Schaper said she’s glad she stuck with band and feels she’s gotten a lot out of it.

“It just makes you a well-rounded person,” Schaper said. “You can read a language pretty much that not a lot of people can read. You can listen to it and understand it and it helps you in a lot of different areas of life.”

Nelson said he feels all of Sentinel’s bands, from the freshmen groups to the more senior groups like the Wind Ensemble, have experienced success on the stage.

Students agree and say the reputation of Sentinel’s band program is shifting outside the school as Nelson pushes the band to a level that is on par with, or higher, than some of the other bands in the area.

“I almost went to Hellgate for music because Hellgate was the best band and they’re still known as that, but our numbers are as big as theirs, our music playing is … we’re playing college music, they’re playing high school music,” Schaper said, adding that she doesn’t want to discount Hellgate students' abilities.

“We're playing stuff that’s higher up than what high schools would normally be playing,” Goldman said.

Sentinel band students spend a lot of time outside of school practicing and it shows. At rehearsals, Nelson instructs students to turn their music stands around and play each of the four songs that they’ll be performing at Sounds of Spring from memory.

As the clock ticks down to spring break, the students are fine-tuning their skills and their instruments.

Goldman said he’s excited to show people that “Sentinel’s here now” at the performance.

“We're just a school from Montana so I don't feel like people have much expectation for us, so we're just going to go there and blow the house down pretty much,” he said.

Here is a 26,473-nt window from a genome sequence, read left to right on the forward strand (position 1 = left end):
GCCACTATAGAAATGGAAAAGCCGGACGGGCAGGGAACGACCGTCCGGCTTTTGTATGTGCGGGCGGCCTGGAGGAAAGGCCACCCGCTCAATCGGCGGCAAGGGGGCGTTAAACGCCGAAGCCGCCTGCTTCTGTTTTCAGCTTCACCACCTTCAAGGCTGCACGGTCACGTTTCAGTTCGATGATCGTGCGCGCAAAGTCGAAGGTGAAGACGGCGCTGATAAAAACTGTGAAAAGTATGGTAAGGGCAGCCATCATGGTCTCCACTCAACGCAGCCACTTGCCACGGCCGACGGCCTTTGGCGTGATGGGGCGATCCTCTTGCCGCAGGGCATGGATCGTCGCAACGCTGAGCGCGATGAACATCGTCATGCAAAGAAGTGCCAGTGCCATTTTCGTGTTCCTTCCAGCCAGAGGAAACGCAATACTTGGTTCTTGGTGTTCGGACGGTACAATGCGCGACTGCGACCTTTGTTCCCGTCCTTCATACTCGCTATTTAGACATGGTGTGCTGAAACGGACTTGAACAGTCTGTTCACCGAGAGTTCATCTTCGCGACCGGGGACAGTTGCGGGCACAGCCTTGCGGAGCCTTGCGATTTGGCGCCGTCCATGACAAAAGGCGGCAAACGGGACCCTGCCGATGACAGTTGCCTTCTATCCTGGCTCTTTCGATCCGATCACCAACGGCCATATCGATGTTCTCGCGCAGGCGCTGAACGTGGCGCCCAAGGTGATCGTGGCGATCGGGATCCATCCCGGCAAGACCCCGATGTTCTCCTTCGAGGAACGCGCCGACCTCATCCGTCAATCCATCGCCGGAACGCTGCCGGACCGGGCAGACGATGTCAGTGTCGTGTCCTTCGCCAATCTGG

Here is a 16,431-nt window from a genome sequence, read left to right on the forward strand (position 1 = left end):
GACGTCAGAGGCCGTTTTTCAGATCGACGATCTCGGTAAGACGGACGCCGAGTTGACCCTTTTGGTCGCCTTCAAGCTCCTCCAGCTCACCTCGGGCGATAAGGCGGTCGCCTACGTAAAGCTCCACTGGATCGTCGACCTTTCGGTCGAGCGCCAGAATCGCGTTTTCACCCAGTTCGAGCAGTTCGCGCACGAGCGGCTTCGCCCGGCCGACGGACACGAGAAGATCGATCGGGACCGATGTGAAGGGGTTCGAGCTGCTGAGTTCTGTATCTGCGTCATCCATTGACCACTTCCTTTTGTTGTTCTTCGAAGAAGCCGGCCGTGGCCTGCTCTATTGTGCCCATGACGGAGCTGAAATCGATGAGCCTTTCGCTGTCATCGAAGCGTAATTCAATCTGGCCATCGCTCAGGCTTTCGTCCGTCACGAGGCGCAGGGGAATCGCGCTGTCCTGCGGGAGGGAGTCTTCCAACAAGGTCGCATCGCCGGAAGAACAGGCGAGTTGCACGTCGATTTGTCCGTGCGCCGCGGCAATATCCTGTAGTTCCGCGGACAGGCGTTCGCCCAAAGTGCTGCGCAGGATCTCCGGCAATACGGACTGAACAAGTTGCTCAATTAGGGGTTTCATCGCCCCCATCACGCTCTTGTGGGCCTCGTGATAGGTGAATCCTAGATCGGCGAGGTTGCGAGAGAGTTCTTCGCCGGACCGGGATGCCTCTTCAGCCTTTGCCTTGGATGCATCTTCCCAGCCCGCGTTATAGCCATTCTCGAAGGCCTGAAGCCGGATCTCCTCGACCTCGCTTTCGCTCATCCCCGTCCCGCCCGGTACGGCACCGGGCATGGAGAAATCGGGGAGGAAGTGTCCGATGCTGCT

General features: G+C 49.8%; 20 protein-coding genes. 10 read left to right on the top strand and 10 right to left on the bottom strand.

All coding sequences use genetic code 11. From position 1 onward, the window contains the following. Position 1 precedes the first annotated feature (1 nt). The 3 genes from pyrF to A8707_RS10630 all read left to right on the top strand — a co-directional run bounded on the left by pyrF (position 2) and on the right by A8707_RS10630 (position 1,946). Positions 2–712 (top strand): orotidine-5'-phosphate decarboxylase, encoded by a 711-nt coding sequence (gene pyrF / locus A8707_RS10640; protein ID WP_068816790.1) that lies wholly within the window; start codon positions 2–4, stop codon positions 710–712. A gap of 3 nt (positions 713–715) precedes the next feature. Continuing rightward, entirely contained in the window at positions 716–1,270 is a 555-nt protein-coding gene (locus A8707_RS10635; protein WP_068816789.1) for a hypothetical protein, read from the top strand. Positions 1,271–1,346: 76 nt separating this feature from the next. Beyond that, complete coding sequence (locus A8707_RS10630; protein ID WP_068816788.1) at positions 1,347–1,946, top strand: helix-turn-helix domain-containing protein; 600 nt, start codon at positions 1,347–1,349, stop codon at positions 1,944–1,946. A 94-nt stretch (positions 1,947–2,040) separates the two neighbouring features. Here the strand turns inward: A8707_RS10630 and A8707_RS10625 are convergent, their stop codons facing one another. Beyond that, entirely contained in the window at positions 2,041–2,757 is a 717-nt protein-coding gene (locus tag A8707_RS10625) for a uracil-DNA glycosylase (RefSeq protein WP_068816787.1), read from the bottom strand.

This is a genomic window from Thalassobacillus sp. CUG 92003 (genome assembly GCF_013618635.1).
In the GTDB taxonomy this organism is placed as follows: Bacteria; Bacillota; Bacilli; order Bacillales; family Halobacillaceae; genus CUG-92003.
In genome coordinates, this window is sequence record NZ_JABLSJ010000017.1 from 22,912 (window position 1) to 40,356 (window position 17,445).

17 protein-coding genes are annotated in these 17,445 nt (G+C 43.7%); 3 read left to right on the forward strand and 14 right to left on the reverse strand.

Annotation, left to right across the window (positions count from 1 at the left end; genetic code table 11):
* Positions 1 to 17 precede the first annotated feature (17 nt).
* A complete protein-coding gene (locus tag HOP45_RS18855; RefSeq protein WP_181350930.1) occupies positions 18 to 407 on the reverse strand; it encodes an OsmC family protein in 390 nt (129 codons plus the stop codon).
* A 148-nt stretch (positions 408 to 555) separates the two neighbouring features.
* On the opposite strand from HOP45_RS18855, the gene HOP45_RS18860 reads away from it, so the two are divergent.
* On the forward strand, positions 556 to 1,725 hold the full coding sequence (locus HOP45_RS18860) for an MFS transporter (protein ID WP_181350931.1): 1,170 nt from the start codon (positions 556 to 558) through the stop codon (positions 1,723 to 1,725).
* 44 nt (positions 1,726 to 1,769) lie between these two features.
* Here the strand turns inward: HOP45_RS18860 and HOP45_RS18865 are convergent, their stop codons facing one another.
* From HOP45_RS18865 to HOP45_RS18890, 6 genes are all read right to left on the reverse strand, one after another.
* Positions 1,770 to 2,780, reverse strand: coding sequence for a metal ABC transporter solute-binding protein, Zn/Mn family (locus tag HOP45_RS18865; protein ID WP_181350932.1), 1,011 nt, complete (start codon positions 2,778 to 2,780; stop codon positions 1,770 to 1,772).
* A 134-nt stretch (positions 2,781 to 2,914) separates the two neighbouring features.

In addition to their performance at Carnegie, the students will explore the city’s robust arts and culture offerings and get a sense for different performance styles and venues.

Shortly after arriving, the students will head to the celebrated Blue Note jazz venue in Greenwich Village where they’ll dine and watch the Sadao Watanabe Quartet.

They’ll workshop with Brian Worsdale, the music director of Three Rivers Young Peoples Orchestras, and the day before their big performance, they’ll visit the Liberty Science Center where they’ll play familiar tunes at a public “pops-style” performance.

The students will also get a sense of what it means to be a true New Yorker as they bounce around the city and check off things on a packed itinerary. They’ll see the Broadway play "Kiss me Kate," explore Times Square, walk through Central Park, visit the Metropolitan Museum of Art, and even catch a glimpse of the Statue of Liberty at night on a dinner cruise on the Hudson.

Despite all the city has to offer, Goldman said he’s most excited to see what other schools are bringing to the table.

“Living in Montana, it's kind of easy to think you’re the only one,” Goldman said. “It’s easy just to focus on what’s going on here and not really think that your neighboring state is doing this extraordinary stuff as well, so it's cool to see everybody else and what they’re doing.”

Goldman said he thinks Sentinel’s band program is only going to continue to grow. The school is already one step ahead in constructing a new performing arts room with more storage and practice rooms.